To complete the circuit, the semi-conductor elements are coupled by the metallized interconnections previously identified by numeral 9. These interconnections also may be formed by the photo-resist technique which has been described. Thus. as a first step, the insulation layer is etched selectively to expose appropriate portions of each of the circuit components to which the interconnections are to be coupled. Following the etching, a thin coating of the material used for the metallized interconnections is evaporated over the entire surface of the semiconductor wafer. Again, a photoresist-masking sequence is performed followed by a selective etching to produce the desired network of interconnections so as to realize a complete circuit diagram including the diffused components.

One particular feature of the present invention is the fact that metallized interconnections 9 are formed of particular self-destrcut materials which, when ignited, produce an exothermic chemical reaction. In addition to being combustibly self-destructive these metallized interconnections obviously must be electrically conductive.

Preferably, interconnections 9 are formed of the selfdestruct film materials disclosed in previouslymentioned US. Pat. No. 3,666,967. As may be noted, this patent discloses the use of adjacently-deposited thin films of tungstic oxide and aluminum, the tungstic oxide film being evaporated from a 99.9 percent tungsten oxide powder and the aluminum film deposited from a 99.99 percent pure aluminum wire heated and evaporated for deposition by vacuum on the substrate. For the purposes of the present invention, metallization interconnects 9 are formed by first depositing a metal layer consisting of a 1000 A of aluminum and 1200 A of tungstic oxide. This layer consisting of the two deposited films then is photo etched in the manner already described to provide the illustrated metallization pattern which realizes the complete circuitry of the microelectronic module. Leads, such as wires 13 and 14 shown in FIG. 1 then are coupled to metallization interconnects 9 to provide the power needed for circuit operation.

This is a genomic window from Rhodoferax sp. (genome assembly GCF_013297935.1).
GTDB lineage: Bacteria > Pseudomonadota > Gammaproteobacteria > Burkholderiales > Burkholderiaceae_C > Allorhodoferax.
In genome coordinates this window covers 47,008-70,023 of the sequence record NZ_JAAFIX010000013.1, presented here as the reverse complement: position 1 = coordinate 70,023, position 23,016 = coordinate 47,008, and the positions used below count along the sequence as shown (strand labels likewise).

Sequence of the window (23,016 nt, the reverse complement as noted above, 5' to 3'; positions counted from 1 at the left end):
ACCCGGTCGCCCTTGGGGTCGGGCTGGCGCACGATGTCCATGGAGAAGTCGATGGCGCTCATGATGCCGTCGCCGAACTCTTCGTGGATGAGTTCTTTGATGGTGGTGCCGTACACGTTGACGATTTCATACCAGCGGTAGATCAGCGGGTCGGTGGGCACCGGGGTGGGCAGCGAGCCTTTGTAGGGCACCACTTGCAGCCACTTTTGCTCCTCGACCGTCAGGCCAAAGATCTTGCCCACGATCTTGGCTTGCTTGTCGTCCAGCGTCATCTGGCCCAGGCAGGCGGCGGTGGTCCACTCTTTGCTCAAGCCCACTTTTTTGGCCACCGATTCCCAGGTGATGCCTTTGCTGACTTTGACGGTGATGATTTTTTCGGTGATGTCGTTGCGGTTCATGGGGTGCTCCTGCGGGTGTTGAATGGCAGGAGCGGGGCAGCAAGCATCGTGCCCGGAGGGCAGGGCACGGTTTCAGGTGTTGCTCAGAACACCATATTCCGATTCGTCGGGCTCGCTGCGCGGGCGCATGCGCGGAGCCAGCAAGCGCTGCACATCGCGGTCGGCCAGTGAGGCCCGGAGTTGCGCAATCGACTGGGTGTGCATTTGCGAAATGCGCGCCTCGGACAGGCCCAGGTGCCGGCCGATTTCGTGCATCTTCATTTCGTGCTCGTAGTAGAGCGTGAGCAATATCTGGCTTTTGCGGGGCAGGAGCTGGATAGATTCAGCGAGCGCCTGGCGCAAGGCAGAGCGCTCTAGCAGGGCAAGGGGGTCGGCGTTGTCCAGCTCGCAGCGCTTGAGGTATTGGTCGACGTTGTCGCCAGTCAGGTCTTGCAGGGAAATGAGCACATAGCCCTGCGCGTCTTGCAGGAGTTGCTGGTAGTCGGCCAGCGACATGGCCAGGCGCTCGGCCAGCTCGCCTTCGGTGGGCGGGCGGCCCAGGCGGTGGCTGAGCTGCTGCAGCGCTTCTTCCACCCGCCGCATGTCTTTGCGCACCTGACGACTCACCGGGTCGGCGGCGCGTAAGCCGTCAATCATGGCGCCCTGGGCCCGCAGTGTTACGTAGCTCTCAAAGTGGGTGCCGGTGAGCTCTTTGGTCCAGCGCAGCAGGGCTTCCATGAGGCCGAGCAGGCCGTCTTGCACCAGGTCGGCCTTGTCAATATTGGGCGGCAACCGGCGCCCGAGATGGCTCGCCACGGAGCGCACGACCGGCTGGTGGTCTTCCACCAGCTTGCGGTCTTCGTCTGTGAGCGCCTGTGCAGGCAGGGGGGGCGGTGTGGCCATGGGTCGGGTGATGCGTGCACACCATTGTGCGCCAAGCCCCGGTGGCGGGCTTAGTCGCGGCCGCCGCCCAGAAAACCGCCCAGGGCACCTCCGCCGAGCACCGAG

The completed self-destruct module then is enclosed in box-like enclosure 1 (FIG. 1) along with the previously-described pyrofuse foil that promotes the ignition of the self-destruct interconnects so as to assure their destruction. Upon ignition of the pyrofuse foil which, as stated, has an auto-ignition temperature of 1225F, the heat given off by the foil plus the hot metal particles provided by the lead and aluminum reaction of the foil is capable of setting off an exothermic aluminum plus tungsten oxide reaction. In this regard, it is to be noted, that the auto-ignition temperature for the aluminum tungstic oxide is l520F and the heat of the aluminum plus tungstic oxide reaction is 715 calories per gram. Since the pyrofuse foil and the aluminum-tungstic oxide films react exothermically when raised to their respective ignition temperatures, the interruptions of the electrical energy does not remove all energy sources from the destruct film and the combustion of the film thus can be maintained. Additionally, as indicated, hot metal particles derived from the lead and aluminum reaction of the pyrofuse film directly contact the metallized interconnections of other film combinations such as aluminum and the oxides of iron, magnesium or chromium.